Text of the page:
Document Type

Journal Article

Publication Date


Subject Area

operations - traffic, infrastructure - vehicle, planning - safety/accidents, ridership - drivers, ridership - behaviour, economics - appraisal/evaluation, mode - rail


Traffic violations, Traffic law enforcement, Traffic accidents, Railroad grade crossings, Motor vehicle operators, Michigan, Level crossings, Human behavior, Highway railroad grade crossings, Highway rail intersections, Highway accidents, Hazard evaluation, Grade crossings, Grade crossing accidents, Drivers, Countermeasures, Behaviour, Behavior modification, Behavior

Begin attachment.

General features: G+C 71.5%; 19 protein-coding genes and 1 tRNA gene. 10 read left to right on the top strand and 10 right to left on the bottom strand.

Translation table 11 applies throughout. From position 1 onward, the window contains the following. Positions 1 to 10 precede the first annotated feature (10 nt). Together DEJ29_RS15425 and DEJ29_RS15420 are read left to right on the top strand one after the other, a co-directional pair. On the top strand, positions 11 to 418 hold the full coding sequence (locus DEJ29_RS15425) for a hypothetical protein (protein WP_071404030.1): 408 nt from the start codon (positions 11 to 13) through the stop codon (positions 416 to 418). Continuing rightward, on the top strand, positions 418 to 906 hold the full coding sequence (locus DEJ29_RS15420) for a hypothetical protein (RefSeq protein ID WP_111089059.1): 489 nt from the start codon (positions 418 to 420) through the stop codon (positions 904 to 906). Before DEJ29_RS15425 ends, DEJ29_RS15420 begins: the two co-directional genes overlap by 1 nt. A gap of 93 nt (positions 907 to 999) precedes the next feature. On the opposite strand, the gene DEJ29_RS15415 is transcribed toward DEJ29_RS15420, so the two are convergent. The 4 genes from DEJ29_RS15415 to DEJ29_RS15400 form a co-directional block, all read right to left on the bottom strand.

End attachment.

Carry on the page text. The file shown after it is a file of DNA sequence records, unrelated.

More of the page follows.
A study of driver behavior at 37 rail-highway crossings in Michigan revealed the possible association between past crash histories and violations. Data collection included recording license plate numbers for violating vehicles, driver gender, approximate age of the driver, and the vehicle make and model. Driver violations were categorized into five different levels of severity ranging from routine to critical. The 37 study sites were subdivided into four groups based on crossing geometry and traffic control. The number of sites in the groups ranged from 5 to 18. Seven years of crash data on the study sites were considered for significance testing. Observed violation data for the same groups were calculated, and tests for statistical significance were performed on them. The results of this study indicated promise for the use of the violation data in determining the relative hazardousness of rail-highway crossings in combination with crash histories. The violation data may also be used to develop countermeasures that would help alleviate violations and eventually traffic crash problems at rail-highway crossing sites. Targeted enforcement as well should assist in driver behavioral modifications. Additionally, the timely arrival of trains after the warning devices are triggered is an essential element that motorists assess when considering taking risks.